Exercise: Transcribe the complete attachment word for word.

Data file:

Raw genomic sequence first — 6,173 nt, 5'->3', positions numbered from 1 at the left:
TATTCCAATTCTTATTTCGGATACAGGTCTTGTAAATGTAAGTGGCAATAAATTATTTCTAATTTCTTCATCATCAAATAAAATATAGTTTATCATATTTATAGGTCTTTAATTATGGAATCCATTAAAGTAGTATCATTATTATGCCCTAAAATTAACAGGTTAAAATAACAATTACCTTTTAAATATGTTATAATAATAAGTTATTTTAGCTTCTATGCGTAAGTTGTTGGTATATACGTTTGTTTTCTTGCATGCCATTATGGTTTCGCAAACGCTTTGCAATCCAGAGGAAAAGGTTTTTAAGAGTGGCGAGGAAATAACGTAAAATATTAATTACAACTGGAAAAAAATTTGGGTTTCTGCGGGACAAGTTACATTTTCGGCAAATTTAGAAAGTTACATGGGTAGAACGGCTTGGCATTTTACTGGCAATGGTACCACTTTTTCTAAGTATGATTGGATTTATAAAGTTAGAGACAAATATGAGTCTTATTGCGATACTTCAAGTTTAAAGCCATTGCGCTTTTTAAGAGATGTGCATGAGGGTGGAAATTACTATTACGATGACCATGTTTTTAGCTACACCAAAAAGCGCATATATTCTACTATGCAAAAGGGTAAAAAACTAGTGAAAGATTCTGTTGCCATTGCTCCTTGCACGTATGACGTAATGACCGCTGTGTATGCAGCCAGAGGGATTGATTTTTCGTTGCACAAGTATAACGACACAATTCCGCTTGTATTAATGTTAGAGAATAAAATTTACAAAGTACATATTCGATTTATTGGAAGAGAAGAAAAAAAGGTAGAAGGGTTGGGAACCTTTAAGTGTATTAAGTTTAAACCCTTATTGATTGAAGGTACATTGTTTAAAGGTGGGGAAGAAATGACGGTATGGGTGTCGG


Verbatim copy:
Raw genomic sequence first — 6,173 nt, 5'->3', positions numbered from 1 at the left:
TATTCCAATTCTTATTTCGGATACAGGTCTTGTAAATGTAAGTGGCAATAAATTATTTCTAATTTCTTCATCATCAAATAAAATATAGTTTATCATATTTATAGGTCTTTAATTATGGAATCCATTAAAGTAGTATCATTATTATGCCCTAAAATTAACAGGTTAAAATAACAATTACCTTTTAAATATGTTATAATAATAAGTTATTTTAGCTTCTATGCGTAAGTTGTTGGTATATACGTTTGTTTTCTTGCATGCCATTATGGTTTCGCAAACGCTTTGCAATCCAGAGGAAAAGGTTTTTAAGAGTGGCGAGGAAATAACGTAAAATATTAATTACAACTGGAAAAAAATTTGGGTTTCTGCGGGACAAGTTACATTTTCGGCAAATTTAGAAAGTTACATGGGTAGAACGGCTTGGCATTTTACTGGCAATGGTACCACTTTTTCTAAGTATGATTGGATTTATAAAGTTAGAGACAAATATGAGTCTTATTGCGATACTTCAAGTTTAAAGCCATTGCGCTTTTTAAGAGATGTGCATGAGGGTGGAAATTACTATTACGATGACCATGTTTTTAGCTACACCAAAAAGCGCATATATTCTACTATGCAAAAGGGTAAAAAACTAGTGAAAGATTCTGTTGCCATTGCTCCTTGCACGTATGACGTAATGACCGCTGTGTATGCAGCCAGAGGGATTGATTTTTCGTTGCACAAGTATAACGACACAATTCCGCTTGTATTAATGTTAGAGAATAAAATTTACAAAGTACATATTCGATTTATTGGAAGAGAAGAAAAAAAGGTAGAAGGGTTGGGAACCTTTAAGTGTATTAAGTTTAAACCCTTATTGATTGAAGGTACATTGTTTAAAGGTGGGGAAGAAATGACGGTATGGGTGTCGG